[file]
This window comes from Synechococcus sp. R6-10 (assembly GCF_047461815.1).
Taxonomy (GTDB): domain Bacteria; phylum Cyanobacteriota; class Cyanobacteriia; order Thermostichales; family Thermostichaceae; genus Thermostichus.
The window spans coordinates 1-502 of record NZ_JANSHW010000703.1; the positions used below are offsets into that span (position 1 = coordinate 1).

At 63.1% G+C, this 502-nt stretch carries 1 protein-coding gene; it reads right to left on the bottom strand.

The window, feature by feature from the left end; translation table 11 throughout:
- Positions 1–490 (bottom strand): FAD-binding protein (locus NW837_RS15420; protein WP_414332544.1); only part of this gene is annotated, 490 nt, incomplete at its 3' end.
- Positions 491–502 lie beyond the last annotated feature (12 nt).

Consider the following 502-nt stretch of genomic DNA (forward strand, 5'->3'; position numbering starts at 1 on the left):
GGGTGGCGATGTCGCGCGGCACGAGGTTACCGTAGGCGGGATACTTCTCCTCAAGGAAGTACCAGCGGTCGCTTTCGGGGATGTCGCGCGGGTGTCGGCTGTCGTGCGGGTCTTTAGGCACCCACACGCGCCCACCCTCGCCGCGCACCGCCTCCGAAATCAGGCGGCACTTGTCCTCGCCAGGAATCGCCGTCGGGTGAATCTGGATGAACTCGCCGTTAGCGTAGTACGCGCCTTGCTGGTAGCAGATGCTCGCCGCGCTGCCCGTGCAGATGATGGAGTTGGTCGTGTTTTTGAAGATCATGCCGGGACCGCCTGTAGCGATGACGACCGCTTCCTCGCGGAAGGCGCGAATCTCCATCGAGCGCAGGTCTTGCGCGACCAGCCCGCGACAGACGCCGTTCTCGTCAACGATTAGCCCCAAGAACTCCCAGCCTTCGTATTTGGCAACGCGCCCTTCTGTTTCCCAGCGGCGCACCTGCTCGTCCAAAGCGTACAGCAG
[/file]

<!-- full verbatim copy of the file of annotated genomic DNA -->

This window comes from Synechococcus sp. R6-10 (assembly GCF_047461815.1).
Taxonomy (GTDB): domain Bacteria; phylum Cyanobacteriota; class Cyanobacteriia; order Thermostichales; family Thermostichaceae; genus Thermostichus.
The window spans coordinates 1-502 of record NZ_JANSHW010000703.1; the positions used below are offsets into that span (position 1 = coordinate 1).

At 63.1% G+C, this 502-nt stretch carries 1 protein-coding gene; it reads right to left on the bottom strand.

The window, feature by feature from the left end; translation table 11 throughout:
- Positions 1–490 (bottom strand): FAD-binding protein (locus NW837_RS15420; protein WP_414332544.1); only part of this gene is annotated, 490 nt, incomplete at its 3' end.
- Positions 491–502 lie beyond the last annotated feature (12 nt).

Consider the following 502-nt stretch of genomic DNA (forward strand, 5'->3'; position numbering starts at 1 on the left):
GGGTGGCGATGTCGCGCGGCACGAGGTTACCGTAGGCGGGATACTTCTCCTCAAGGAAGTACCAGCGGTCGCTTTCGGGGATGTCGCGCGGGTGTCGGCTGTCGTGCGGGTCTTTAGGCACCCACACGCGCCCACCCTCGCCGCGCACCGCCTCCGAAATCAGGCGGCACTTGTCCTCGCCAGGAATCGCCGTCGGGTGAATCTGGATGAACTCGCCGTTAGCGTAGTACGCGCCTTGCTGGTAGCAGATGCTCGCCGCGCTGCCCGTGCAGATGATGGAGTTGGTCGTGTTTTTGAAGATCATGCCGGGACCGCCTGTAGCGATGACGACCGCTTCCTCGCGGAAGGCGCGAATCTCCATCGAGCGCAGGTCTTGCGCGACCAGCCCGCGACAGACGCCGTTCTCGTCAACGATTAGCCCCAAGAACTCCCAGCCTTCGTATTTGGCAACGCGCCCTTCTGTTTCCCAGCGGCGCACCTGCTCGTCCAAAGCGTACAGCAG